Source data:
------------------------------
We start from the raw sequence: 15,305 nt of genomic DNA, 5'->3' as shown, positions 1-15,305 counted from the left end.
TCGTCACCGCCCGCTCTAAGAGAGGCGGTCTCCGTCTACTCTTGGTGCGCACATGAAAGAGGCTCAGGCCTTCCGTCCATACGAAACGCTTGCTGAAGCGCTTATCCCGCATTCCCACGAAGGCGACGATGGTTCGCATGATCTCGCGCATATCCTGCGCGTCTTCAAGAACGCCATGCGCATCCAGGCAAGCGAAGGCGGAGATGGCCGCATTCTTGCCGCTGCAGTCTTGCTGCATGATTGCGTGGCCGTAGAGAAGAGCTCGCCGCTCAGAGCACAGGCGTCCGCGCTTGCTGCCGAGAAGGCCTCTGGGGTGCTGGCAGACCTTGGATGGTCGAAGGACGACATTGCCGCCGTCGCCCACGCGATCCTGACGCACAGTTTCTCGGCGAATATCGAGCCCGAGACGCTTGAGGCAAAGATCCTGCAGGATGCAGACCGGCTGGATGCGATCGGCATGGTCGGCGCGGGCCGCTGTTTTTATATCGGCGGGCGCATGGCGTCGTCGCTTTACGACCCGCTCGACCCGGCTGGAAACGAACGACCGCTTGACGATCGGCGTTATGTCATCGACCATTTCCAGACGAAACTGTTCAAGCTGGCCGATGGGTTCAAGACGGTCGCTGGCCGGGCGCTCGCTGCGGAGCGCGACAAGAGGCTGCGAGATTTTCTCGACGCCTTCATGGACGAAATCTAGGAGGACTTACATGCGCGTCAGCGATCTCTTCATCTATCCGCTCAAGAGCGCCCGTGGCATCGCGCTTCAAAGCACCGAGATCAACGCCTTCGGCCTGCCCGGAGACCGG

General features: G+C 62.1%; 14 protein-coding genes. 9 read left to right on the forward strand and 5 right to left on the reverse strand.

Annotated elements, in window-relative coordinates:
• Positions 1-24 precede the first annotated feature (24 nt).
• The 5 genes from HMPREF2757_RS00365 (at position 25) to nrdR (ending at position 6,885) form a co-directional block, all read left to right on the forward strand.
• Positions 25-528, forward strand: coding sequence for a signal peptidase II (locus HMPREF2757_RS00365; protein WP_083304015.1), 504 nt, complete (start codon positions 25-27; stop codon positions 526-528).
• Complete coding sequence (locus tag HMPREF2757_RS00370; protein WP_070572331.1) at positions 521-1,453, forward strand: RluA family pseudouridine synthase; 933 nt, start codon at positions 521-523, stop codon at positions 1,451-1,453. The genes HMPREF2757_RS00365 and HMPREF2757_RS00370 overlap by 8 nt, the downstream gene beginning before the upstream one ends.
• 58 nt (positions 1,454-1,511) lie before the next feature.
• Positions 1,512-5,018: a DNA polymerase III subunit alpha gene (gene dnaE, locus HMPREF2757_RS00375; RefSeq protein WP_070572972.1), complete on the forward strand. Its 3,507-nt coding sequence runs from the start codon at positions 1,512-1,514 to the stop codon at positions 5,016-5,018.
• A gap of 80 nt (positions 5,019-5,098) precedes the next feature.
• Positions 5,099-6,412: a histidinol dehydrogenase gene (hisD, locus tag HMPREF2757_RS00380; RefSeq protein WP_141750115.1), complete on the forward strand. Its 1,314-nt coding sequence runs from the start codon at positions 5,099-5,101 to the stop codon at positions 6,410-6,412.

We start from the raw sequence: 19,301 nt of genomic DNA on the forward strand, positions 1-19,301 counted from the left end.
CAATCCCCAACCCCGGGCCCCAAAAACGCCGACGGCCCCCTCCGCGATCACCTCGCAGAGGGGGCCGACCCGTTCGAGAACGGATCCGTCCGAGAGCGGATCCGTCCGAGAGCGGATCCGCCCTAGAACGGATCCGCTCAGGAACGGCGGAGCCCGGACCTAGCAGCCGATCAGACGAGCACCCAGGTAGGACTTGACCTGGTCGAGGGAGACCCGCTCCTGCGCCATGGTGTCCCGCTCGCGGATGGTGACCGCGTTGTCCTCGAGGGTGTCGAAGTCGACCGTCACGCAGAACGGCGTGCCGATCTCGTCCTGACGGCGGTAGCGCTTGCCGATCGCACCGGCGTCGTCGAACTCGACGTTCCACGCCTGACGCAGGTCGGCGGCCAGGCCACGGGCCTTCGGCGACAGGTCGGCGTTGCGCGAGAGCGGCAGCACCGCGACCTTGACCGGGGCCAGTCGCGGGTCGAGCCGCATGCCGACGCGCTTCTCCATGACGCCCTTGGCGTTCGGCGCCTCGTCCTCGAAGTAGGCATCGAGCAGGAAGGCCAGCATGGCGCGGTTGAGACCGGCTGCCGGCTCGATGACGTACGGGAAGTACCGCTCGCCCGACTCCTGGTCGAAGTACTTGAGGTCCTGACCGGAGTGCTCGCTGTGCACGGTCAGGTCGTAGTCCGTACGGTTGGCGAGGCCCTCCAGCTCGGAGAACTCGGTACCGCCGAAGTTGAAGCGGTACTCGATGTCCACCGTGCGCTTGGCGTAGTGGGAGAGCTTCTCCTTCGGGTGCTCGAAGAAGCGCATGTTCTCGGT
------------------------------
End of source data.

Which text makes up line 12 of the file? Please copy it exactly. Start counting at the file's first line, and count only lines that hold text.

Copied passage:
• Positions 5,099-6,412: a histidinol dehydrogenase gene (hisD, locus tag HMPREF2757_RS00380; RefSeq protein WP_141750115.1), complete on the forward strand. Its 1,314-nt coding sequence runs from the start codon at positions 5,099-5,101 to the stop codon at positions 6,410-6,412.